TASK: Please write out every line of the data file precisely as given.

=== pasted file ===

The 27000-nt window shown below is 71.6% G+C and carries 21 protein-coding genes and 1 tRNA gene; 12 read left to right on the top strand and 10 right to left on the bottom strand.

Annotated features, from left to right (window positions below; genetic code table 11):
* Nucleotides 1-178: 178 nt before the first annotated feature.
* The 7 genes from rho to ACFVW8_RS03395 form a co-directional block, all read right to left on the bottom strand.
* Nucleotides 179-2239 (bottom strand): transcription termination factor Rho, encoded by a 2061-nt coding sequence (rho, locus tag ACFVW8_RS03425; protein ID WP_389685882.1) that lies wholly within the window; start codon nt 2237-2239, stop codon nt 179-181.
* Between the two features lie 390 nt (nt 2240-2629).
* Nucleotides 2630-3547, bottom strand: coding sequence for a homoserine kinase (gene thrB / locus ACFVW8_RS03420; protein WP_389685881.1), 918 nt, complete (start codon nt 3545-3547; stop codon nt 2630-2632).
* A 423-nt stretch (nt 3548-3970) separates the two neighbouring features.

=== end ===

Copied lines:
The 27000-nt window shown below is 71.6% G+C and carries 21 protein-coding genes and 1 tRNA gene; 12 read left to right on the top strand and 10 right to left on the bottom strand.

Annotated features, from left to right (window positions below; genetic code table 11):
* Nucleotides 1-178: 178 nt before the first annotated feature.
* The 7 genes from rho to ACFVW8_RS03395 form a co-directional block, all read right to left on the bottom strand.
* Nucleotides 179-2239 (bottom strand): transcription termination factor Rho, encoded by a 2061-nt coding sequence (rho, locus tag ACFVW8_RS03425; protein ID WP_389685882.1) that lies wholly within the window; start codon nt 2237-2239, stop codon nt 179-181.
* Between the two features lie 390 nt (nt 2240-2629).
* Nucleotides 2630-3547, bottom strand: coding sequence for a homoserine kinase (gene thrB / locus ACFVW8_RS03420; protein WP_389685881.1), 918 nt, complete (start codon nt 3545-3547; stop codon nt 2630-2632).
* A 423-nt stretch (nt 3548-3970) separates the two neighbouring features.